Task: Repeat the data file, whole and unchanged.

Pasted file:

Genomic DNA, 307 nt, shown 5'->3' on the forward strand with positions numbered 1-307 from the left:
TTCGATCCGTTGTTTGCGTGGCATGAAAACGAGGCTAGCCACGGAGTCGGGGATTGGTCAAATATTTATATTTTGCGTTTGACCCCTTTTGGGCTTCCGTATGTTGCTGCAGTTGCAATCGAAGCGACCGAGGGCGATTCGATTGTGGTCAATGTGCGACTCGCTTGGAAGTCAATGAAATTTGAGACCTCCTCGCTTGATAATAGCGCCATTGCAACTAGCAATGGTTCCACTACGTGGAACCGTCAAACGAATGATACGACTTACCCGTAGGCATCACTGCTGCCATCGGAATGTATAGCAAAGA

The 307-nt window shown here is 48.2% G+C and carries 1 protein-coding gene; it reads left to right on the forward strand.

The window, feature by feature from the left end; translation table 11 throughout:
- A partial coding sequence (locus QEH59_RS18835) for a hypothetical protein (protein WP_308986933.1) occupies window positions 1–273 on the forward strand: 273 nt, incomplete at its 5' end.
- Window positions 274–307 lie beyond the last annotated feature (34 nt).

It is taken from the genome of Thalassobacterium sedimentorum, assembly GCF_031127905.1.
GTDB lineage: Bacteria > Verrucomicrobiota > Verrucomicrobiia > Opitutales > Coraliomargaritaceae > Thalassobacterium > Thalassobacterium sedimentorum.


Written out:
Genomic DNA, 307 nt, shown 5'->3' on the forward strand with positions numbered 1-307 from the left:
TTCGATCCGTTGTTTGCGTGGCATGAAAACGAGGCTAGCCACGGAGTCGGGGATTGGTCAAATATTTATATTTTGCGTTTGACCCCTTTTGGGCTTCCGTATGTTGCTGCAGTTGCAATCGAAGCGACCGAGGGCGATTCGATTGTGGTCAATGTGCGACTCGCTTGGAAGTCAATGAAATTTGAGACCTCCTCGCTTGATAATAGCGCCATTGCAACTAGCAATGGTTCCACTACGTGGAACCGTCAAACGAATGATACGACTTACCCGTAGGCATCACTGCTGCCATCGGAATGTATAGCAAAGA

The 307-nt window shown here is 48.2% G+C and carries 1 protein-coding gene; it reads left to right on the forward strand.

The window, feature by feature from the left end; translation table 11 throughout:
- A partial coding sequence (locus QEH59_RS18835) for a hypothetical protein (protein WP_308986933.1) occupies window positions 1–273 on the forward strand: 273 nt, incomplete at its 5' end.
- Window positions 274–307 lie beyond the last annotated feature (34 nt).

It is taken from the genome of Thalassobacterium sedimentorum, assembly GCF_031127905.1.
GTDB lineage: Bacteria > Verrucomicrobiota > Verrucomicrobiia > Opitutales > Coraliomargaritaceae > Thalassobacterium > Thalassobacterium sedimentorum.